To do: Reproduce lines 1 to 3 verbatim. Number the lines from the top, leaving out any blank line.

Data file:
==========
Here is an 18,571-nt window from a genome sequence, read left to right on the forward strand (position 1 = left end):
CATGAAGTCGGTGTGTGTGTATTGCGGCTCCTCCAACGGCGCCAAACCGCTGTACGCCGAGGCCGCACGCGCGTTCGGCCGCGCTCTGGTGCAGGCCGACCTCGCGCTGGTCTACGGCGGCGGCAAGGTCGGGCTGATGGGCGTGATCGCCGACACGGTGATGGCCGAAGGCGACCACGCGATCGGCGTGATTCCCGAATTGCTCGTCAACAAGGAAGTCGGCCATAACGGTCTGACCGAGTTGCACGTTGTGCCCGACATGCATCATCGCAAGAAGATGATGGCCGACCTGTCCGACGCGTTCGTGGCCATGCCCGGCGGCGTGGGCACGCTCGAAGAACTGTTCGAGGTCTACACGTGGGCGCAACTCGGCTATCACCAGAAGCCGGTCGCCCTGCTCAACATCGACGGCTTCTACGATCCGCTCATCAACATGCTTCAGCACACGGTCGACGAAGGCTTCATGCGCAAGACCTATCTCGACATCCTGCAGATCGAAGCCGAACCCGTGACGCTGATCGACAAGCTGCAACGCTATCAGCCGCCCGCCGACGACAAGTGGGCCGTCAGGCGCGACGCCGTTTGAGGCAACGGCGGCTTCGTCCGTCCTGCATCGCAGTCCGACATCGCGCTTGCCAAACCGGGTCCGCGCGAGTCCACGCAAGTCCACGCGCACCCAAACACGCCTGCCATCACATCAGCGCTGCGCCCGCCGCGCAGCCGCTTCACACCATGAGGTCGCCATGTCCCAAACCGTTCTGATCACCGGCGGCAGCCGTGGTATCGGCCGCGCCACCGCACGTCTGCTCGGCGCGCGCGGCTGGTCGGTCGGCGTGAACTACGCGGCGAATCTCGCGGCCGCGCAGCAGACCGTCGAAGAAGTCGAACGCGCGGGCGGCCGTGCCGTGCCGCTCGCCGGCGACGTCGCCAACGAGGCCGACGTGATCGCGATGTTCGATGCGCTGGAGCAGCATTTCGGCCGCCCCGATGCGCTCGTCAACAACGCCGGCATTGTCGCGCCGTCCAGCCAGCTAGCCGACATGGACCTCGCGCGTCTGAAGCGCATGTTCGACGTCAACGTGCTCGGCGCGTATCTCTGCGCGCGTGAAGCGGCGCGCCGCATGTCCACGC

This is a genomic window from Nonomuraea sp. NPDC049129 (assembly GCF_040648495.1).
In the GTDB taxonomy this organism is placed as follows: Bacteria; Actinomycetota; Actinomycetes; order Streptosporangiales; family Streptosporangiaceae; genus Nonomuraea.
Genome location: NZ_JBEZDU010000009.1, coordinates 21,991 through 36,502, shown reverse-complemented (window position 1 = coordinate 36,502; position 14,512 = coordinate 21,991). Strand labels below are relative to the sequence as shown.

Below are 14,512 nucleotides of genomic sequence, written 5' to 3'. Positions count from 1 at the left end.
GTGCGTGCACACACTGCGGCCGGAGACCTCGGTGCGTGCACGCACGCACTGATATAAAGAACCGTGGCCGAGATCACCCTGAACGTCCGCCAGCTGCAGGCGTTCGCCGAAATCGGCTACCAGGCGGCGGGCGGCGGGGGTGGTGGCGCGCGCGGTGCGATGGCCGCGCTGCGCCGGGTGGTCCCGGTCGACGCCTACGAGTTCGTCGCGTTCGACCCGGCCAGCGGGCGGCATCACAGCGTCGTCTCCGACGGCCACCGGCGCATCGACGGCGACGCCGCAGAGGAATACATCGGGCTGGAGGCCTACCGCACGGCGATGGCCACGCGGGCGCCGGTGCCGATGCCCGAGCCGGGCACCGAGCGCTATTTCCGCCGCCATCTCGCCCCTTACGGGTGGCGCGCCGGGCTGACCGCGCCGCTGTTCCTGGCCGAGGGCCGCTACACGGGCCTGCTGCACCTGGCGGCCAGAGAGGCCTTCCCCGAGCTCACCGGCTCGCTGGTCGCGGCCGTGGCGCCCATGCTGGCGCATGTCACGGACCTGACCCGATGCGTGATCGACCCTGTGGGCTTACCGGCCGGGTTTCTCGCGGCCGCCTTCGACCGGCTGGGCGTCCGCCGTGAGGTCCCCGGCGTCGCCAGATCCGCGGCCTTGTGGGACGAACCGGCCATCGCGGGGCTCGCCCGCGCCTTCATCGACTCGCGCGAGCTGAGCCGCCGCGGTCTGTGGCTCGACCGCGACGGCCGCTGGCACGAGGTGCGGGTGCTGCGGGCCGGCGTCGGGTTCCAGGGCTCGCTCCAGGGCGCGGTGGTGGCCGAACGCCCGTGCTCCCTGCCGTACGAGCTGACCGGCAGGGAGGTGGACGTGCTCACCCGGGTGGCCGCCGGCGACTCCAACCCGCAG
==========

Here is an 18,571-nt window from a genome sequence, read left to right on the forward strand (position 1 = left end):
CATGAAGTCGGTGTGTGTGTATTGCGGCTCCTCCAACGGCGCCAAACCGCTGTACGCCGAGGCCGCACGCGCGTTCGGCCGCGCTCTGGTGCAGGCCGACCTCGCGCTGGTCTACGGCGGCGGCAAGGTCGGGCTGATGGGCGTGATCGCCGACACGGTGATGGCCGAAGGCGACCACGCGATCGGCGTGATTCCCGAATTGCTCGTCAACAAGGAAGTCGGCCATAACGGTCTGACCGAGTTGCACGTTGTGCCCGACATGCATCATCGCAAGAAGATGATGGCCGACCTGTCCGACGCGTTCGTGGCCATGCCCGGCGGCGTGGGCACGCTCGAAGAACTGTTCGAGGTCTACACGTGGGCGCAACTCGGCTATCACCAGAAGCCGGTCGCCCTGCTCAACATCGACGGCTTCTACGATCCGCTCATCAACATGCTTCAGCACACGGTCGACGAAGGCTTCATGCGCAAGACCTATCTCGACATCCTGCAGATCGAAGCCGAACCCGTGACGCTGATCGACAAGCTGCAACGCTATCAGCCGCCCGCCGACGACAAGTGGGCCGTCAGGCGCGACGCCGTTTGAGGCAACGGCGGCTTCGTCCGTCCTGCATCGCAGTCCGACATCGCGCTTGCCAAACCGGGTCCGCGCGAGTCCACGCAAGTCCACGCGCACCCAAACACGCCTGCCATCACATCAGCGCTGCGCCCGCCGCGCAGCCGCTTCACACCATGAGGTCGCCATGTCCCAAACCGTTCTGATCACCGGCGGCAGCCGTGGTATCGGCCGCGCCACCGCACGTCTGCTCGGCGCGCGCGGCTGGTCGGTCGGCGTGAACTACGCGGCGAATCTCGCGGCCGCGCAGCAGACCGTCGAAGAAGTCGAACGCGCGGGCGGCCGTGCCGTGCCGCTCGCCGGCGACGTCGCCAACGAGGCCGACGTGATCGCGATGTTCGATGCGCTGGAGCAGCATTTCGGCCGCCCCGATGCGCTCGTCAACAACGCCGGCATTGTCGCGCCGTCCAGCCAGCTAGCCGACATGGACCTCGCGCGTCTGAAGCGCATGTTCGACGTCAACGTGCTCGGCGCGTATCTCTGCGCGCGTGAAGCGGCGCGCCGCATGTCCACGC

This is a genomic window from Nonomuraea sp. NPDC049129 (assembly GCF_040648495.1).